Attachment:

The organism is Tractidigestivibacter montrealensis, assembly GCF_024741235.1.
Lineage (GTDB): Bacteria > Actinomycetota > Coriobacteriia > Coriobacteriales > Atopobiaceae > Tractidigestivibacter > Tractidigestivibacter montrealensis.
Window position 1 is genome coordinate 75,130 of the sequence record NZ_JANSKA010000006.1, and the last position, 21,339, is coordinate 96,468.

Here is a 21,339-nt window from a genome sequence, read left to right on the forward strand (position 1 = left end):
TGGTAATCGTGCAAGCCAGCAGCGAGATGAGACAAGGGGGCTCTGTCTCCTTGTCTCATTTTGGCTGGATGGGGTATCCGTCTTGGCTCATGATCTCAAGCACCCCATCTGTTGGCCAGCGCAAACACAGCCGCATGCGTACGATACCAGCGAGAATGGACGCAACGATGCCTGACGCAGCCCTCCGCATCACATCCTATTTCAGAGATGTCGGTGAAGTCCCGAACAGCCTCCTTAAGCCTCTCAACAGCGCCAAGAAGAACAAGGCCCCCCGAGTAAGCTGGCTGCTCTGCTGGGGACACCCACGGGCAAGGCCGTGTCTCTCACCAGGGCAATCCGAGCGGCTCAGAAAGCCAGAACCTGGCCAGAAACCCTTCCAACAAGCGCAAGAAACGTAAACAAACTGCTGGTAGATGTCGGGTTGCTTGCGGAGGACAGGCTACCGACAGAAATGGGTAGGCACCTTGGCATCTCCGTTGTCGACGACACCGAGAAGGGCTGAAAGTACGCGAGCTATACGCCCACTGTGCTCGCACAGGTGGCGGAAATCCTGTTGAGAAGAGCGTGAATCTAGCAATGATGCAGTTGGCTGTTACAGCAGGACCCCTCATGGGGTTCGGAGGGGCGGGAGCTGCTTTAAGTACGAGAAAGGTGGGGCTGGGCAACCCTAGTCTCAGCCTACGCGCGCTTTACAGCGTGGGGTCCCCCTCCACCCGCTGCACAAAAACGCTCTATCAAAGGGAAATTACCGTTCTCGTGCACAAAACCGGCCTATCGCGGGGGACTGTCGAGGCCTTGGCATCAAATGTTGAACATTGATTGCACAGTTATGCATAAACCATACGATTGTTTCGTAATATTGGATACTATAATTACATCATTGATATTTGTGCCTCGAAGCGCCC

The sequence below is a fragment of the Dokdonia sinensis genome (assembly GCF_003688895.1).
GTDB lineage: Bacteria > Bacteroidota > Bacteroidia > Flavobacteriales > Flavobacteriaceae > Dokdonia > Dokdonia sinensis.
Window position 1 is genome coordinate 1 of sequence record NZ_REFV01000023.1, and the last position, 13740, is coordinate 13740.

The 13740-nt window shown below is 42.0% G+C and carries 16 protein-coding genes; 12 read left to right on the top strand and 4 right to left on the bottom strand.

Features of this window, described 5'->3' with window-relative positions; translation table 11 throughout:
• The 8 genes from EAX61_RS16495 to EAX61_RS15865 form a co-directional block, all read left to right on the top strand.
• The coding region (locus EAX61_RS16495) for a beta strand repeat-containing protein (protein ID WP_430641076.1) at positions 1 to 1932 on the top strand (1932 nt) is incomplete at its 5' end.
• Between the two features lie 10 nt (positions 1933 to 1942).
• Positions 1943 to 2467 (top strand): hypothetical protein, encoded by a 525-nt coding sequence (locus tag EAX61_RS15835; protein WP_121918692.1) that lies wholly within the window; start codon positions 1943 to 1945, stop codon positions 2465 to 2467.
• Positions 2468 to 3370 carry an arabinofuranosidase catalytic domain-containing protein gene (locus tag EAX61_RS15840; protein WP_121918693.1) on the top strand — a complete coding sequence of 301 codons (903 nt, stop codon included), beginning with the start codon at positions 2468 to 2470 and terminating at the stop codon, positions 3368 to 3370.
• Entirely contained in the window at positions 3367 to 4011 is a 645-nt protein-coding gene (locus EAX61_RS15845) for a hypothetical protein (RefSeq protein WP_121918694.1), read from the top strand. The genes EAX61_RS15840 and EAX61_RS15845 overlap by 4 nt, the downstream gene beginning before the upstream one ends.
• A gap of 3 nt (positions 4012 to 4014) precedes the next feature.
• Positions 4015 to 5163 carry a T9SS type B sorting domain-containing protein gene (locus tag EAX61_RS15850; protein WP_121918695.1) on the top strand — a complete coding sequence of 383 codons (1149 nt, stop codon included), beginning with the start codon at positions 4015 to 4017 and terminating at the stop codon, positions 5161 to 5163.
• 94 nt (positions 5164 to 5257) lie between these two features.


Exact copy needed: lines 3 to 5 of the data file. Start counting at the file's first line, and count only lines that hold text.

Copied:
Window position 1 is genome coordinate 75,130 of the sequence record NZ_JANSKA010000006.1, and the last position, 21,339, is coordinate 96,468.

Here is a 21,339-nt window from a genome sequence, read left to right on the forward strand (position 1 = left end):
TGGTAATCGTGCAAGCCAGCAGCGAGATGAGACAAGGGGGCTCTGTCTCCTTGTCTCATTTTGGCTGGATGGGGTATCCGTCTTGGCTCATGATCTCAAGCACCCCATCTGTTGGCCAGCGCAAACACAGCCGCATGCGTACGATACCAGCGAGAATGGACGCAACGATGCCTGACGCAGCCCTCCGCATCACATCCTATTTCAGAGATGTCGGTGAAGTCCCGAACAGCCTCCTTAAGCCTCTCAACAGCGCCAAGAAGAACAAGGCCCCCCGAGTAAGCTGGCTGCTCTGCTGGGGACACCCACGGGCAAGGCCGTGTCTCTCACCAGGGCAATCCGAGCGGCTCAGAAAGCCAGAACCTGGCCAGAAACCCTTCCAACAAGCGCAAGAAACGTAAACAAACTGCTGGTAGATGTCGGGTTGCTTGCGGAGGACAGGCTACCGACAGAAATGGGTAGGCACCTTGGCATCTCCGTTGTCGACGACACCGAGAAGGGCTGAAAGTACGCGAGCTATACGCCCACTGTGCTCGCACAGGTGGCGGAAATCCTGTTGAGAAGAGCGTGAATCTAGCAATGATGCAGTTGGCTGTTACAGCAGGACCCCTCATGGGGTTCGGAGGGGCGGGAGCTGCTTTAAGTACGAGAAAGGTGGGGCTGGGCAACCCTAGTCTCAGCCTACGCGCGCTTTACAGCGTGGGGTCCCCCTCCACCCGCTGCACAAAAACGCTCTATCAAAGGGAAATTACCGTTCTCGTGCACAAAACCGGCCTATCGCGGGGGACTGTCGAGGCCTTGGCATCAAATGTTGAACATTGATTGCACAGTTATGCATAAACCATACGATTGTTTCGTAATATTGGATACTATAATTACATCATTGATATTTGTGCCTCGAAGCGCCC